Innovation in asset-backed commercial paper continues to be a story this year. While a small handful of conduits have been structured to fund mortgage receivables, Centex Corp. recently established Harwood Street Funding II, the first all subprime mortgage ABCP conduit, to fund its originations between term securitizations.
The structure allows Centex cheaper funds than would a warehouse line of credit, which mortgage finance companies traditionally use to store receivables.
It is likely that the market will see more deals like this one, said Raj Sodhi, of Moody's Investors Service.
HSF II has a $522.5 million limit on the secured liquidity notes, with a P-1 rating from Moody's, an A-1-plus from Standard & Poor's and an F1-plus from Fitch. There is also a $27.5 triple-B rated class of variable rate subordinated notes.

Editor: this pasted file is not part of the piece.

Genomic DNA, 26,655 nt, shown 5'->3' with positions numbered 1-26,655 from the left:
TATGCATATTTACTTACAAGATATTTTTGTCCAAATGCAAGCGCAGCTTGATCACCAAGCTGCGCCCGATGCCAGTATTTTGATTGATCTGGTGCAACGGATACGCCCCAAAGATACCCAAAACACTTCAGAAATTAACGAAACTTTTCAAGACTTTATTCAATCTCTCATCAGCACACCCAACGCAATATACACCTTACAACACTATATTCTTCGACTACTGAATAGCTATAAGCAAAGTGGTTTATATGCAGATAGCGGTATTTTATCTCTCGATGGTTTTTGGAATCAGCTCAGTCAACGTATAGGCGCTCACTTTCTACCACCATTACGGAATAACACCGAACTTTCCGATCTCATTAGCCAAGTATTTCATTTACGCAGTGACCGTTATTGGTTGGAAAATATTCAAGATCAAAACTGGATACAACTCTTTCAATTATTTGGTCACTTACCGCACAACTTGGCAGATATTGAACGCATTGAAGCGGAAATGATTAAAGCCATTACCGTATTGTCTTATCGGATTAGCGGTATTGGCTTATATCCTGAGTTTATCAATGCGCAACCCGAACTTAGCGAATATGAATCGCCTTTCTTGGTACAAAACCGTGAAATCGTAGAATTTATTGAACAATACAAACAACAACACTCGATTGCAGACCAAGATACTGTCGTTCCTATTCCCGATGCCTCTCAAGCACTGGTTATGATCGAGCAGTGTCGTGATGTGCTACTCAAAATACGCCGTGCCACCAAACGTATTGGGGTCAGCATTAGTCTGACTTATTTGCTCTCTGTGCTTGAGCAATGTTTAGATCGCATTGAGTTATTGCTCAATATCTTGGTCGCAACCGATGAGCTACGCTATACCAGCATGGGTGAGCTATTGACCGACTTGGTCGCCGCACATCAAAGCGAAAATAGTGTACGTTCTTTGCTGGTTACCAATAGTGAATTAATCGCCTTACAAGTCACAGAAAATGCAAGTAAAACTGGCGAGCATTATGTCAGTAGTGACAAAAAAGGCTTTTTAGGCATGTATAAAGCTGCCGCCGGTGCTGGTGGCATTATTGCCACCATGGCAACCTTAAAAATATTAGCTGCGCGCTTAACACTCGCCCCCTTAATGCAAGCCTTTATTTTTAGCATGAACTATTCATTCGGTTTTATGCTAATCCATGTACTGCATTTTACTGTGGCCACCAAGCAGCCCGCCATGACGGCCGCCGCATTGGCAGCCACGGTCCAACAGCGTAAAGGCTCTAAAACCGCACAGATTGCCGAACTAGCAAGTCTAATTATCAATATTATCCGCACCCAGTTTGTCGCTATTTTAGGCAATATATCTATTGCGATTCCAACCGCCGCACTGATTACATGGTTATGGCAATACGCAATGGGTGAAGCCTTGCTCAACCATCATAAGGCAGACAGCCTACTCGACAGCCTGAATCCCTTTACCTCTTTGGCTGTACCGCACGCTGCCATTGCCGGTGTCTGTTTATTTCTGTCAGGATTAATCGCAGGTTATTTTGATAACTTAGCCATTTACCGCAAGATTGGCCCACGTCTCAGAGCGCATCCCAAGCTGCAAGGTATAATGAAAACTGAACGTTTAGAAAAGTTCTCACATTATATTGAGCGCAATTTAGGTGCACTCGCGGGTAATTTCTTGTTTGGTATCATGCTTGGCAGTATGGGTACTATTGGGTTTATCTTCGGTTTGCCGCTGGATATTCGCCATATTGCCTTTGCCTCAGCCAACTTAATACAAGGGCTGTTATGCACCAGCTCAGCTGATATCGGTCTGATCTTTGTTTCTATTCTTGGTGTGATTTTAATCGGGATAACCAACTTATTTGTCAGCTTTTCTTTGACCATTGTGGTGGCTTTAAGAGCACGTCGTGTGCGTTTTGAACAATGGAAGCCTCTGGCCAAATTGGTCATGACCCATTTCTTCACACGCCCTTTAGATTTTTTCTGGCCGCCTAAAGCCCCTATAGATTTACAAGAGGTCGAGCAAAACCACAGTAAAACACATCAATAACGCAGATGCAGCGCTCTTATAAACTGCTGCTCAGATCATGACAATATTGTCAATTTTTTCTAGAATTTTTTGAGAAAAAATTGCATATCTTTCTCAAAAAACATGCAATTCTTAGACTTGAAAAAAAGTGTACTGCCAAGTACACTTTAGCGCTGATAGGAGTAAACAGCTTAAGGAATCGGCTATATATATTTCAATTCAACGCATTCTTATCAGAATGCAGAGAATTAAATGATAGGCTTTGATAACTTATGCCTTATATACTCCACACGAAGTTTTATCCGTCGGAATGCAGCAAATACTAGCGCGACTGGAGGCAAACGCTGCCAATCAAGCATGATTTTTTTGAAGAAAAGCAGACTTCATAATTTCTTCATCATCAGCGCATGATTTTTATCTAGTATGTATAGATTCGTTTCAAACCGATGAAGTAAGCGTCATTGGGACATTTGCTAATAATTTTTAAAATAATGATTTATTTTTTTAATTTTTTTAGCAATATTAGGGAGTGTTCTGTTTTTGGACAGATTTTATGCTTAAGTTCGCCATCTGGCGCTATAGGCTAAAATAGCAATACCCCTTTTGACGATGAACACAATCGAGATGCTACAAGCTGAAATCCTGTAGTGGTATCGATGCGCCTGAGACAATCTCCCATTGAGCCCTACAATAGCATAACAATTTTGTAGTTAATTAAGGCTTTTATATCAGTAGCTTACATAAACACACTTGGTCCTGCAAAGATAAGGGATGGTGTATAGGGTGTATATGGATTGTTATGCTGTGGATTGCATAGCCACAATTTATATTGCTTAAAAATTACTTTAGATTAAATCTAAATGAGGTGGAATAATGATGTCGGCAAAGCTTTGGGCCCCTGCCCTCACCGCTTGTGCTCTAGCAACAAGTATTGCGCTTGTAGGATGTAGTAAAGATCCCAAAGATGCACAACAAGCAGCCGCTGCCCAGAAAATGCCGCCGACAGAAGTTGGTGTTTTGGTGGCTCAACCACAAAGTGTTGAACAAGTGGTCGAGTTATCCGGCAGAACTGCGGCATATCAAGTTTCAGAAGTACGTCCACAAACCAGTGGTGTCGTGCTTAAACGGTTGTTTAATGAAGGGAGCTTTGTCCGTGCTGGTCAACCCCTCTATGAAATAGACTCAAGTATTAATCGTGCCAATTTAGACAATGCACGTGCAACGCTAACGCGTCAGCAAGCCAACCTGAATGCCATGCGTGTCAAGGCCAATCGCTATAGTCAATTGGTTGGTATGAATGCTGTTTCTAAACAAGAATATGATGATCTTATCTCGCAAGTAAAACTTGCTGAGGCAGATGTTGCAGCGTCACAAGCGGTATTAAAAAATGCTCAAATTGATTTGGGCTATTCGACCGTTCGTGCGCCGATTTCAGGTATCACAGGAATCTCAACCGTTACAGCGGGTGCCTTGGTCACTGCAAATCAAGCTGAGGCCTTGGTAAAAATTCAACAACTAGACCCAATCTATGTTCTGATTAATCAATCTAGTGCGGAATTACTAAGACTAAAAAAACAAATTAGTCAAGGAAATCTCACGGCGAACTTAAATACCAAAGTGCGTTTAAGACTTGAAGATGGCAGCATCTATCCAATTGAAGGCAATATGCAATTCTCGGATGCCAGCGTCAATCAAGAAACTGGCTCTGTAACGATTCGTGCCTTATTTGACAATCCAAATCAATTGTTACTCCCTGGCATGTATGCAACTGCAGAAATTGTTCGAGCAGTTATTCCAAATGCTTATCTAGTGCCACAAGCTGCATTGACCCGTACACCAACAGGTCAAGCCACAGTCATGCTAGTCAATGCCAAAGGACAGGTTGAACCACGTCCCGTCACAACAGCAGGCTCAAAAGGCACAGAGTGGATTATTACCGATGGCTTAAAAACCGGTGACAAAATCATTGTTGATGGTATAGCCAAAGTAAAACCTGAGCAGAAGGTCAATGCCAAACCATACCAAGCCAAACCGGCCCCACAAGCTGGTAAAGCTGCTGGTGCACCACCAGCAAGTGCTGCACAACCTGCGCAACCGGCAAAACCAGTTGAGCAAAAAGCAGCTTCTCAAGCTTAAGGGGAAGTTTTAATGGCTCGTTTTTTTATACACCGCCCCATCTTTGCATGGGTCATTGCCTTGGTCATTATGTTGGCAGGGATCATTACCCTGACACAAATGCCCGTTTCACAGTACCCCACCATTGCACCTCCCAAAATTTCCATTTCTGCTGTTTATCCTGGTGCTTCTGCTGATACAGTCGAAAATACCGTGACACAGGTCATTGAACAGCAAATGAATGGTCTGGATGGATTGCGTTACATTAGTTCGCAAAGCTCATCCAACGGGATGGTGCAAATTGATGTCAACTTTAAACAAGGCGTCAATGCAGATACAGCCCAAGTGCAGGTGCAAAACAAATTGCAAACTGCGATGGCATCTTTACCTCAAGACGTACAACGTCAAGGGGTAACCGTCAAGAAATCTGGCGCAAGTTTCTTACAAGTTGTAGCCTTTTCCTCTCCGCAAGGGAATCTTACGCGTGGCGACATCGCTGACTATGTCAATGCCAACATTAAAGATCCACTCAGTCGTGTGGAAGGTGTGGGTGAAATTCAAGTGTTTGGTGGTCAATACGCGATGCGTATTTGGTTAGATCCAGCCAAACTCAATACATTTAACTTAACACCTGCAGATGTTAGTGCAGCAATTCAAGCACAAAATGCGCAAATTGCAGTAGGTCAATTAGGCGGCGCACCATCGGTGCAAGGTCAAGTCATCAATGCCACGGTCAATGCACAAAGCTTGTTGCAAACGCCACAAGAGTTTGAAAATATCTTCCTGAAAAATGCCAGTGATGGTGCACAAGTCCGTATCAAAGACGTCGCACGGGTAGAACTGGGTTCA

HSF II is the fourth ABCP program backed by mortgage assets, Sodhi said. The first, Bishop's Gate Residential Mortgage Trust, closed in 1998, followed by Centex's first mortgage conduit in November 1999, which was recently renamed to Harwood Street Funding I. Last July, Principal Financial Services structured a $1 billion mortgage ABCP conduit called Principal Residential Mortgage Capital Resources.
Lucent's problems cause ABCP hiccup
Also in ABCP news, corporate downgrades of Lucent Technology caused a rare wind-down event, where Lucent's CP conduit, Insured Asset Funding, will no longer be permitted to purchase receivables from Lucent, and will dissolve once its current portfolio is funded. The ratings on the outstanding notes remain unchanged.